Black men and women have long worn their locks with pride, often sporting distinctive styles like dreadlocks or cornrows that help define our culture, history, and heritage. Taper fades are trending; other cuts, such as low/high-bald fades, are also becoming more popular. Below, we provide an overview of some popular black haircut names to give you an idea of which haircut might suit you best!
The Afro is a longstanding hairstyle among black people. This form of curly hairstyle can be styled into loose or tight coils to show pride for one’s heritage and culture, freedom, and self-expression. Afro hair may seem “wild,” but it can also be stunningly beautiful. With simple styles like deep side parts or fro-hawks, Afros make great statement pieces and can even be dyed to suit different skin tones. When caring for afro hair, proper maintenance is vitally important. Natural moisturizers or products designed to enhance curls may be effective ways to prevent them from drying out and becoming dry and brittle. You should avoid cutting it when wet; doing so could result in frayed ends and overdoing styling, as afro hair has its way.
As part of the Black Power Movement during the 60s and 70s, Black people began openly rejecting European beauty standards by wearing natural hairstyles like an Afro or Cornrows as an act of defiance and to keep their heritage close by displaying these natural styles with pride. It was seen as an act of resistance against slavery while preserving heritage. Cornrows were used as a symbol of strength, creating intricate patterns to communicate various messages – one being escape routes where slaves would hide pieces of text or seeds within their braids to conceal their whereabouts from being found by authorities. Referring to cornrows as “Boxer Braids” or “KKW Braids” may seem harmless. However, doing so erases their cultural and historical context and allows White celebrities to wear them without crediting or acknowledging those who inspired them – an act that constitutes cultural appropriation. People who replicate this style without realizing its roots often encounter discrimination from those who do not share the same heritage at work or in professional settings.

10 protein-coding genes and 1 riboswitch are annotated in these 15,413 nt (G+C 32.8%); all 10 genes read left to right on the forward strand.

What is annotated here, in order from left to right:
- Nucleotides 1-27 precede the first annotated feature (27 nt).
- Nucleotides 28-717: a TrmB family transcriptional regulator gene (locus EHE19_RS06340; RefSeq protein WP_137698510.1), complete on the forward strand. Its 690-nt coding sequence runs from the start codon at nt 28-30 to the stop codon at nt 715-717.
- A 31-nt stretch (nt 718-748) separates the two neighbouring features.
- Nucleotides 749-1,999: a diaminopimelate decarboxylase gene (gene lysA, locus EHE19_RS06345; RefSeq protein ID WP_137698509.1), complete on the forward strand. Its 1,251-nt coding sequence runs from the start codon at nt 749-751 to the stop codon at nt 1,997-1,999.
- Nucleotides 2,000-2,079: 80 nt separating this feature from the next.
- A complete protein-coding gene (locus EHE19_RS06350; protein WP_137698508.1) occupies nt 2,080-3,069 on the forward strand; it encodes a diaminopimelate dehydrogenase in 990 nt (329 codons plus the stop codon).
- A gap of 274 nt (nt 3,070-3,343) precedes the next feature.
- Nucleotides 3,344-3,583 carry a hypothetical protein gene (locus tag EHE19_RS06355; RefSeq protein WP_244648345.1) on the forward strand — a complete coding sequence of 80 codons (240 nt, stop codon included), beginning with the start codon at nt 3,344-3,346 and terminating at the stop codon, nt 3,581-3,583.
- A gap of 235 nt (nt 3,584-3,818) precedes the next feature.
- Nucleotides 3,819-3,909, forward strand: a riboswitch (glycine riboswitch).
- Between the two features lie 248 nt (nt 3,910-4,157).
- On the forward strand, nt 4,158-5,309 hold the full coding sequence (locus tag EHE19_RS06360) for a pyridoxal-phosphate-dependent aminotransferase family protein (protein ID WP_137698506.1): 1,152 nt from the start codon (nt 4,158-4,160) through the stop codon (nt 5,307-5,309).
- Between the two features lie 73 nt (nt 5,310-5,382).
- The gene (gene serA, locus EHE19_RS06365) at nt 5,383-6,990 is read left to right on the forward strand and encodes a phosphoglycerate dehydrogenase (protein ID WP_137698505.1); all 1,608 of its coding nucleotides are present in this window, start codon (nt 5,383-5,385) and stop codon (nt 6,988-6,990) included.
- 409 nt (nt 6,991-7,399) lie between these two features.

Dreadlocks (also referred to as locs or dreads) are long, rope-like strands created when hair grows out naturally. Dreads come in various styles – freeform dreads, Bantu knots, and sections created by sectioning hair into tiny, short knots. Rastafarians wear dreadlocks to symbolize a connection with Africa and an antipathy for Western culture. However, they also hold spiritual significance; their knotted locks resemble the mane of an African lion and trap good energy, helping strengthen both body, mind, and spirit. However, the perception that dreadlocks are filthy can make people ashamed to wear this look. Therefore, anyone with dreadlocks must regularly use residue-free shampoo and wash their locks regularly to keep them healthy and prevent mold growth or smelliness from developing. In addition, frequent moisturizing will keep strands supple and prevent further drying out or breakage due to tight twisting of the locks.
Bantu knots (Zulu or Nubian Knots) are a versatile protective style suitable for all hair lengths. They feature neatly sectioned two-strand twists wrapped around themselves to form distinct protruding mini-buns. Easy to manage, Bantu Knots provide protection from heat damage and make for an attractive style! Bantu knots can last a long time when properly executed, as they offer an effortless way of creating a fresh new look with little work on your part! Refresh them periodically using NaturAll’s Hydrating Leave-in Conditioner or Oil Blend products to maintain a vibrant texture that looks healthy and vibrant. Bantu knots can also be combined with other styles like cornrows and halo braids for a fantastic fusion look, ideal for parties or special events. Or try out jumbo Bantu knots – bigger and bolder versions of regular knots that create an eye-catching style sure to make an impressionful statement.